View Test

Untitled Document

Approved for Ohio Credit by the Ohio Optical Dispensers Board

Lens Hardcoating�Great Expectations, Great Results

By Miriam McGorrin

Release Date: September, 2006
Expiration Date: September 30, 2009

Learning Objectives:
Upon completion of this program, the participant should be able to:

  1. Understand the way that hardcoatings increase the performance of lens materials and treatments.
  2. Know the varieties of hardcoats applied to ophthalmic lenses.
  3. Learn the most common test methods for coatings.

Faculty/Editorial Board: 
Mark SachsMiriam McGorrin, product manager, Cytec Engineered Materials, Anaheim, Calif. This CE was written when McGorrin was director of sales and marketing for SDC Technologies, Inc., a major supplier of hard coating chemistry and technology to the optical industry.

Credit Statement:
This course is approved for one (1) hour of CE credit by the American Board of Opticianry (ABO). Course # STWJP018-1 Please check with your state licensing board to see if this approval counts toward your CE requirement for relicensure.

Hardcoating spectacle lenses have grown steadily over the last 15 years and while you may know it primarily for scratch resistance it provides many other functions. They are the ability to:
Differentiate lens materials and designs
� Coatings can help make a commodity material unique by giving it special properties.
Incorporate additional features � Fast tinting, enhanced impact and/or chemical resistance, anti-fog performance or reduced birefringence or rainbow patterns, while also providing abrasion resistance.
Use materials otherwise unsuitable for optical lenses � For example, polycarbonate offers a unique combination of features that make them ideal for use in ophthalmic lenses, however, polycarbonate does not have sufficient abrasion resistance without a hardcoat. The availability of premium hardcoatings have contributed to the growing success of polycarbonate.
Maximize the performance of other coatings � Hardcoatings are used in conjunction with anti-reflective and mirror coatings to optimize durability and abrasion performance. Through the use of the same hardcoat on both the front and back surface of a lens, the abrasion resistance, the optics and adhesion can be optimized and consistent on both surfaces.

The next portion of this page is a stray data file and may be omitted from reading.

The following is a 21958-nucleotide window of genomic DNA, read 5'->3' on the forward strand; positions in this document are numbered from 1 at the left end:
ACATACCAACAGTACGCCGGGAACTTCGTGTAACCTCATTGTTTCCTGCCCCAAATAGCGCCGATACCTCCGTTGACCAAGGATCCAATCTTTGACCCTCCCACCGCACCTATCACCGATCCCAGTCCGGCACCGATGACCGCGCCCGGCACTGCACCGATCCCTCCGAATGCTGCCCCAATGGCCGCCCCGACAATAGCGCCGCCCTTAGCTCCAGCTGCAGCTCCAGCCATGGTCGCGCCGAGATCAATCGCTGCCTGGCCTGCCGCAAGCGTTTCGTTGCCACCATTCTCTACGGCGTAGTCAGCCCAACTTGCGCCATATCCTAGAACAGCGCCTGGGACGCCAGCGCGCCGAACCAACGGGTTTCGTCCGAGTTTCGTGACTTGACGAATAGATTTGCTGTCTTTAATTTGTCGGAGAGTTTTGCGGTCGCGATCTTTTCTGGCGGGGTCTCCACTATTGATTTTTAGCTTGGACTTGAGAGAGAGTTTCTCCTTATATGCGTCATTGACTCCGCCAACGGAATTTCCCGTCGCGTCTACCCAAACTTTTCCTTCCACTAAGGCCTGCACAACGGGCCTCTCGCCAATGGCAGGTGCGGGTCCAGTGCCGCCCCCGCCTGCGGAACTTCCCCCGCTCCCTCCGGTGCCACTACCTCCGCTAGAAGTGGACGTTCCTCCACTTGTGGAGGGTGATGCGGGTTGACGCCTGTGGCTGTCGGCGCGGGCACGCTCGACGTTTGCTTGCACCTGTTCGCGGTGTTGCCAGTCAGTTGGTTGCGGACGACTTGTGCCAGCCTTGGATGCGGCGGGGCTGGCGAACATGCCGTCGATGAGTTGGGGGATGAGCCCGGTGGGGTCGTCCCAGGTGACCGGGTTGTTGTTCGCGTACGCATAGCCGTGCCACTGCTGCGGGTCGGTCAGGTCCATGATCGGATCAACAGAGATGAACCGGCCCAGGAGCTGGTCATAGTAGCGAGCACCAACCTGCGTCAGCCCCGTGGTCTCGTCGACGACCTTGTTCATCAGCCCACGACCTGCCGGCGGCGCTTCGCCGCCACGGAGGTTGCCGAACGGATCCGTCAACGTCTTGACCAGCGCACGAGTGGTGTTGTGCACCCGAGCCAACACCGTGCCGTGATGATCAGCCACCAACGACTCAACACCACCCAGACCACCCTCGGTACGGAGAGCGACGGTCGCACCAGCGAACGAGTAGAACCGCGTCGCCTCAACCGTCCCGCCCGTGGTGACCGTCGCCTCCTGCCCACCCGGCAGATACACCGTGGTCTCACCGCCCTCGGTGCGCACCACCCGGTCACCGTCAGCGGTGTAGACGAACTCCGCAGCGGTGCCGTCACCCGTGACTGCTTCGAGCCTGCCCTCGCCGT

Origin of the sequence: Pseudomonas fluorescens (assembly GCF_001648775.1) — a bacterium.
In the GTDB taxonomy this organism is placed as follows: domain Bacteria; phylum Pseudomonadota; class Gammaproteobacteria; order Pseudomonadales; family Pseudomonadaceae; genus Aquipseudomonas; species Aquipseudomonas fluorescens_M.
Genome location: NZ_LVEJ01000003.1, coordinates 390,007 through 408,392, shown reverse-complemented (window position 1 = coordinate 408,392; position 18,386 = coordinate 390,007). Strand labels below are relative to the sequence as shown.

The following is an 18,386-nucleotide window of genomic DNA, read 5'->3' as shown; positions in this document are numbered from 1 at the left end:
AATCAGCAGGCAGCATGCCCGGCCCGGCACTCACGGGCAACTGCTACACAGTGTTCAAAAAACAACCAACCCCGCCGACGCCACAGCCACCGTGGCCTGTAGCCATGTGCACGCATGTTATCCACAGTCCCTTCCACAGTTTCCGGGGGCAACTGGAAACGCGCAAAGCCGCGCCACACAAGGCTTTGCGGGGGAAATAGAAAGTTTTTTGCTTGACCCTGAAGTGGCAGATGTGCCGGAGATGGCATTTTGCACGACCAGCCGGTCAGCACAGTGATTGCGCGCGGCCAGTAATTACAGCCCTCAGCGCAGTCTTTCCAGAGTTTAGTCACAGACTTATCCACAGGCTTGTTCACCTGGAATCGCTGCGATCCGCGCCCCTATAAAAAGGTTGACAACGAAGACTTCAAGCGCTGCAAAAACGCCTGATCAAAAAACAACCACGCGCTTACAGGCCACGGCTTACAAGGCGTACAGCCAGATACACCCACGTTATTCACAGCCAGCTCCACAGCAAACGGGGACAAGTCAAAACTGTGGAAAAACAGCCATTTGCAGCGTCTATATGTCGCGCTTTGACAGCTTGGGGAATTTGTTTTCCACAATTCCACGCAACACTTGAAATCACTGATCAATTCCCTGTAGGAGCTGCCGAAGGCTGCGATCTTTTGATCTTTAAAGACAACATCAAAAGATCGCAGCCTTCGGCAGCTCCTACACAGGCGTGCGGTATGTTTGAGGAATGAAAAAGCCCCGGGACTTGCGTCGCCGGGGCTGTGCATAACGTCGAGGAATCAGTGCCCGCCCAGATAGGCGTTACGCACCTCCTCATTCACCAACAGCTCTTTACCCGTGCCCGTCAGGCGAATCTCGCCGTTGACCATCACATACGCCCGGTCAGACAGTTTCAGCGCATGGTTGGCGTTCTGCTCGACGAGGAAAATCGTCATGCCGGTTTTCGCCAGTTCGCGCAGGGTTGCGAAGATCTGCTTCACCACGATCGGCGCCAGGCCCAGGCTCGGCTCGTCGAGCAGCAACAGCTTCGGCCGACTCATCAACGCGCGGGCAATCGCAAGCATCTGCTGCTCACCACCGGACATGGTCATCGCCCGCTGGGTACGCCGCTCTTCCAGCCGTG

As a result, hardcoatings are an inherent part of everyday eyewear.


Hardcoated spectacle lenses account for more than 70 percent of lenses sold in the United States. This number has grown because the share of hardcoating increases as the share of premium lens designs increase. Most premium progressive lenses are sold with a premium hardcoat and many new lens materials require the use of a hardcoat. This includes most mid- and high-index materials. Hard resin is one of the few materials that are sold with and without hardcoating. And, AR coatings require hardcoatings to improve durability and scratch resistance so the best AR uses the best combination of hardcoats and AR.


Coatings are applied to a variety of surfaces to increase abrasion and scratch resistance. Plastics can be used in many applications where bare substrate alone would not survive. Originally developed in the 1970s, coatings are one of the original nanoscience technologies. First developed to impart glasslike surfaces on plastic materials, the original applications were used in mass transit. In the 1980s, hardcoatings were used on polycarbonate aircraft canopies for fighter planes. Many of the hard-coats that are used on today�s ophthalmic lenses had their origins in these aerospace hardcoats.

Hardcoats are also used in the construction industry for polycarbonate and acrylic glazing, security glazing in architecture and vehicles, window films, headlamps, sunroofs, bus and rail windows, and on many gauges in transportation and industrial equipment. Additionally, features such as impact enhancement and anti-fog performance are used in sports and safety eyewear, as well as in sunglass lenses.